Lisa L. Miller

Rutgers University
Department of Political Science

89 George Street
New Brunswick, NJ
USA
08904
miller@polisci.rutgers.edu |  Visit Personal Website


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My research interests lie at the intersection of law and social policy and has focused on crime and punishment policy, and democratic practices that influence policy outcomes. In particular, I focus on political structures and institutions--including federalism, law, interest groups, political mobilization and participation--and their impact on the development of criminal laws and criminal justice policy. I am especially interested in the political mobilization of racial minorities and the poor and most of my work emphasizes the relationship between these groups and punishment politics. My research crosses intra- as well as inter-disciplinary boundaries, drawing upon work in public law, public policy, American political development, criminology, and political and sociological theory. My most recent book, "The Myth of Mob Rule: Violent crime and democratic politics," will be published by Oxford University Press in April 2016.

Citation:
“What’s Violence Got to Do With It? Inequality, Punishment and State Failure in American Politics.” 2015. Punishment and Society 17 (2):184-210.
Citation:
Miller, Lisa L. 2016 (forthcoming). The Myth of Mob Rule: Violent Crime and Democratic Politics. Oxford University Press.
Citation:
“The Local and the Legal: American Federalism and its Implications for the Carceral State.” 2011. Special Issue of Criminology and Public Policy: Mass Incarceration 10 (3):725-732.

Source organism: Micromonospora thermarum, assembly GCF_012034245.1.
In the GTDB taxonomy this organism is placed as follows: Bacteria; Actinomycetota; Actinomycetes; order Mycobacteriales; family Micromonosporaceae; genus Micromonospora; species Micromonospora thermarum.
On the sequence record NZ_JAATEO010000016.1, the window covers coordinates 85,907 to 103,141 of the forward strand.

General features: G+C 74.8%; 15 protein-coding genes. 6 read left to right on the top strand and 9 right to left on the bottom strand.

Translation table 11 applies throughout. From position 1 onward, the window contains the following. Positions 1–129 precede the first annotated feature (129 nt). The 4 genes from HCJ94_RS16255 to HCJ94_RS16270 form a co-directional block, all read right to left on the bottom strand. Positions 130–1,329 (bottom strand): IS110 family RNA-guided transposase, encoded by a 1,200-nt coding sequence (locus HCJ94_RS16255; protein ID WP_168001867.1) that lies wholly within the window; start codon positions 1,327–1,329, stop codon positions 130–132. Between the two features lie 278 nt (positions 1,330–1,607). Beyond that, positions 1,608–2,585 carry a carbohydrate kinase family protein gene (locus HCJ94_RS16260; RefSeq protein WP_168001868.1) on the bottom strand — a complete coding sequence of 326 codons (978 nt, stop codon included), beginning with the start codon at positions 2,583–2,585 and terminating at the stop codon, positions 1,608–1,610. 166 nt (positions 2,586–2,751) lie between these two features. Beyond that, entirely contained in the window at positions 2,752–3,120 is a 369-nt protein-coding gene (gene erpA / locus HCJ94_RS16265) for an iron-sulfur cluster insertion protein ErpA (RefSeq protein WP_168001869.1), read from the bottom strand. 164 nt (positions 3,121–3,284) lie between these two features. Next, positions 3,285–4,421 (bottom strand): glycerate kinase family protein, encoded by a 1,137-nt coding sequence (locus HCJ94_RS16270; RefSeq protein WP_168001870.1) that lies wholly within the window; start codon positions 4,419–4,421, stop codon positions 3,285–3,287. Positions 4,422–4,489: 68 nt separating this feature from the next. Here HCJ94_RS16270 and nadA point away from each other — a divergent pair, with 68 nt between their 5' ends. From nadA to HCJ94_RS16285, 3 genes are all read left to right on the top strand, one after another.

Citation:
“Power to the People: Violent Victimization, Inequality and Democratic Politics.” 2013. Theoretical Criminology 17(3): 283-313.
Citation:
“The Invisible Black Victim: How American Federalism Perpetuates Racial Inequality in Criminal Justice.” 2010. Law and Society Review 44 (3/4): 805-842.
Citation:
Miller, Lisa L. 2007. "The Representational Biases of Federalism: Scope and Bias in the Political Process, Revisited." Perspectives on Politics 5: 305-321
Citation:
Miller, Lisa L. 2010. "The Invisible Black Victim: How American Federalism Perpetuates Racial Inequality in Criminal Justice." Law and Society Review 44: 805-842.
Citation:
Miller, Lisa L. 2008. The Perils of Federalism: Race, Poverty and the Politics of Crime Control. Oxford University Press.

Substantive Focus:
Law and Policy PRIMARY
Social Policy SECONDARY

Theoretical Focus:
Policy History SECONDARY
Agenda-Setting, Adoption, and Implementation PRIMARY

Keywords

FEDERALISM RACIAL INEQUALITY DEMOCRATIC PARTICIPATION CRIME VIOLENCE PUNISHMENT